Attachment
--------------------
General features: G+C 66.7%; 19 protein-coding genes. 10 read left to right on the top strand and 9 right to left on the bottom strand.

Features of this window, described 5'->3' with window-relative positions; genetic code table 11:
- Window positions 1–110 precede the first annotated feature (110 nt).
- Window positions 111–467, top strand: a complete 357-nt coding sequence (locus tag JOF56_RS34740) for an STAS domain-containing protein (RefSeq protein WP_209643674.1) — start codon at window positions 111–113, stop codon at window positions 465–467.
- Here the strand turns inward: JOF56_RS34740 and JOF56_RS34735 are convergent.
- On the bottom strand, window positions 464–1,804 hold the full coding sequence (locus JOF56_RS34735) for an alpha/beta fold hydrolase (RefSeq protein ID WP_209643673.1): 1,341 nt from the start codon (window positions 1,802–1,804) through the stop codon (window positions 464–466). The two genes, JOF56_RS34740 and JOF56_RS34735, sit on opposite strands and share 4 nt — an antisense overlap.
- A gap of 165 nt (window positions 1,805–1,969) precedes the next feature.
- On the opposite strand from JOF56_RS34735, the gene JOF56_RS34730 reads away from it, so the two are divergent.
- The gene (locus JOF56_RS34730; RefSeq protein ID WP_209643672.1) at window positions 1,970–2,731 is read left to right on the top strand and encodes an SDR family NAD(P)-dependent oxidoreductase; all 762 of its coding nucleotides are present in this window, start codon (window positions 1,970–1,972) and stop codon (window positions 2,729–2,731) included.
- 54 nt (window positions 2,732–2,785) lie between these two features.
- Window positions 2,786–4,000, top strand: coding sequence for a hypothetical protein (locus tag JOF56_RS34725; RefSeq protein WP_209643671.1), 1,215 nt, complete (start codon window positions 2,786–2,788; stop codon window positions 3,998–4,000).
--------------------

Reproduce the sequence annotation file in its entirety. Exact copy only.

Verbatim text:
General features: G+C 66.7%; 19 protein-coding genes. 10 read left to right on the top strand and 9 right to left on the bottom strand.

Features of this window, described 5'->3' with window-relative positions; genetic code table 11:
- Window positions 1–110 precede the first annotated feature (110 nt).
- Window positions 111–467, top strand: a complete 357-nt coding sequence (locus tag JOF56_RS34740) for an STAS domain-containing protein (RefSeq protein WP_209643674.1) — start codon at window positions 111–113, stop codon at window positions 465–467.
- Here the strand turns inward: JOF56_RS34740 and JOF56_RS34735 are convergent.
- On the bottom strand, window positions 464–1,804 hold the full coding sequence (locus JOF56_RS34735) for an alpha/beta fold hydrolase (RefSeq protein ID WP_209643673.1): 1,341 nt from the start codon (window positions 1,802–1,804) through the stop codon (window positions 464–466). The two genes, JOF56_RS34740 and JOF56_RS34735, sit on opposite strands and share 4 nt — an antisense overlap.
- A gap of 165 nt (window positions 1,805–1,969) precedes the next feature.
- On the opposite strand from JOF56_RS34735, the gene JOF56_RS34730 reads away from it, so the two are divergent.
- The gene (locus JOF56_RS34730; RefSeq protein ID WP_209643672.1) at window positions 1,970–2,731 is read left to right on the top strand and encodes an SDR family NAD(P)-dependent oxidoreductase; all 762 of its coding nucleotides are present in this window, start codon (window positions 1,970–1,972) and stop codon (window positions 2,729–2,731) included.
- 54 nt (window positions 2,732–2,785) lie between these two features.
- Window positions 2,786–4,000, top strand: coding sequence for a hypothetical protein (locus tag JOF56_RS34725; RefSeq protein WP_209643671.1), 1,215 nt, complete (start codon window positions 2,786–2,788; stop codon window positions 3,998–4,000).